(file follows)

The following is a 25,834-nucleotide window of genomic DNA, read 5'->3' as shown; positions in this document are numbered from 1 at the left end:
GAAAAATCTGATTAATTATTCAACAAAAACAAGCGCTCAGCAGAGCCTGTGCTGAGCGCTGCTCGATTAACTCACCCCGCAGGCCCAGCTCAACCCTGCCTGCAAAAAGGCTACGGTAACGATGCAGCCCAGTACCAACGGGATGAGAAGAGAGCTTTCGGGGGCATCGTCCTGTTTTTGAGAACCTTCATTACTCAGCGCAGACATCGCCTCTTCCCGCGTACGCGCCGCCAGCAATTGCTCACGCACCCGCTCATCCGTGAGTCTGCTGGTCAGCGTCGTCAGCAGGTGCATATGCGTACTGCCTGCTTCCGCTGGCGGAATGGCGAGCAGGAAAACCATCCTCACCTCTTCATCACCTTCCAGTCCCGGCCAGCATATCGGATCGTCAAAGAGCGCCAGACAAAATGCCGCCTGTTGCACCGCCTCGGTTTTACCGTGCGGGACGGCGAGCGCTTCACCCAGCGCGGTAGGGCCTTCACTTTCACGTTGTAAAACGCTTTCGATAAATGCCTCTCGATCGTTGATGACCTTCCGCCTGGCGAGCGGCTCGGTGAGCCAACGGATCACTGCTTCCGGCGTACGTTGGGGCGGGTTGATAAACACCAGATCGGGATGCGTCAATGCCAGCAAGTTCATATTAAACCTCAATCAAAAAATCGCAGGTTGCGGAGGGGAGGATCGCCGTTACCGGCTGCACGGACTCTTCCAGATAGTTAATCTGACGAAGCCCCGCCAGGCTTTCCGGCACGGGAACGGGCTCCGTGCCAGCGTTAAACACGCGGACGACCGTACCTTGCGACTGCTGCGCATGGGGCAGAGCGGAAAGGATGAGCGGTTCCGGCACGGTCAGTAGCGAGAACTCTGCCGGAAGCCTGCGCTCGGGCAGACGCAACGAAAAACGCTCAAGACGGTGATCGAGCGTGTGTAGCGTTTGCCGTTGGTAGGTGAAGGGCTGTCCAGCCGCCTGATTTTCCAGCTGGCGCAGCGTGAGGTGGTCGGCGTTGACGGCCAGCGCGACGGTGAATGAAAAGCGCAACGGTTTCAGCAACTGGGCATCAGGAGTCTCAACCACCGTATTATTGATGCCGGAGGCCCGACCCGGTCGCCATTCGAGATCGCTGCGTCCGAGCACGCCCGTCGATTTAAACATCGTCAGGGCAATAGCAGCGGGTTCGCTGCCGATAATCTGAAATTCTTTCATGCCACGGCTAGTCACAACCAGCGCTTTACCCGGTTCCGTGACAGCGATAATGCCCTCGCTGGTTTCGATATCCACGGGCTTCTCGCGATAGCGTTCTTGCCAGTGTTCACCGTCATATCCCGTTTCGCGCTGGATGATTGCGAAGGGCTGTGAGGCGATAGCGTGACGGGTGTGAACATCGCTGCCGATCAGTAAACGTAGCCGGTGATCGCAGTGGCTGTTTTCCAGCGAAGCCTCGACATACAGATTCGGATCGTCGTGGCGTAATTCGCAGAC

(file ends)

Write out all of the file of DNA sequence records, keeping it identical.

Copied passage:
The following is a 25,834-nucleotide window of genomic DNA, read 5'->3' as shown; positions in this document are numbered from 1 at the left end:
GAAAAATCTGATTAATTATTCAACAAAAACAAGCGCTCAGCAGAGCCTGTGCTGAGCGCTGCTCGATTAACTCACCCCGCAGGCCCAGCTCAACCCTGCCTGCAAAAAGGCTACGGTAACGATGCAGCCCAGTACCAACGGGATGAGAAGAGAGCTTTCGGGGGCATCGTCCTGTTTTTGAGAACCTTCATTACTCAGCGCAGACATCGCCTCTTCCCGCGTACGCGCCGCCAGCAATTGCTCACGCACCCGCTCATCCGTGAGTCTGCTGGTCAGCGTCGTCAGCAGGTGCATATGCGTACTGCCTGCTTCCGCTGGCGGAATGGCGAGCAGGAAAACCATCCTCACCTCTTCATCACCTTCCAGTCCCGGCCAGCATATCGGATCGTCAAAGAGCGCCAGACAAAATGCCGCCTGTTGCACCGCCTCGGTTTTACCGTGCGGGACGGCGAGCGCTTCACCCAGCGCGGTAGGGCCTTCACTTTCACGTTGTAAAACGCTTTCGATAAATGCCTCTCGATCGTTGATGACCTTCCGCCTGGCGAGCGGCTCGGTGAGCCAACGGATCACTGCTTCCGGCGTACGTTGGGGCGGGTTGATAAACACCAGATCGGGATGCGTCAATGCCAGCAAGTTCATATTAAACCTCAATCAAAAAATCGCAGGTTGCGGAGGGGAGGATCGCCGTTACCGGCTGCACGGACTCTTCCAGATAGTTAATCTGACGAAGCCCCGCCAGGCTTTCCGGCACGGGAACGGGCTCCGTGCCAGCGTTAAACACGCGGACGACCGTACCTTGCGACTGCTGCGCATGGGGCAGAGCGGAAAGGATGAGCGGTTCCGGCACGGTCAGTAGCGAGAACTCTGCCGGAAGCCTGCGCTCGGGCAGACGCAACGAAAAACGCTCAAGACGGTGATCGAGCGTGTGTAGCGTTTGCCGTTGGTAGGTGAAGGGCTGTCCAGCCGCCTGATTTTCCAGCTGGCGCAGCGTGAGGTGGTCGGCGTTGACGGCCAGCGCGACGGTGAATGAAAAGCGCAACGGTTTCAGCAACTGGGCATCAGGAGTCTCAACCACCGTATTATTGATGCCGGAGGCCCGACCCGGTCGCCATTCGAGATCGCTGCGTCCGAGCACGCCCGTCGATTTAAACATCGTCAGGGCAATAGCAGCGGGTTCGCTGCCGATAATCTGAAATTCTTTCATGCCACGGCTAGTCACAACCAGCGCTTTACCCGGTTCCGTGACAGCGATAATGCCCTCGCTGGTTTCGATATCCACGGGCTTCTCGCGATAGCGTTCTTGCCAGTGTTCACCGTCATATCCCGTTTCGCGCTGGATGATTGCGAAGGGCTGTGAGGCGATAGCGTGACGGGTGTGAACATCGCTGCCGATCAGTAAACGTAGCCGGTGATCGCAGTGGCTGTTTTCCAGCGAAGCCTCGACATACAGATTCGGATCGTCGTGGCGTAATTCGCAGAC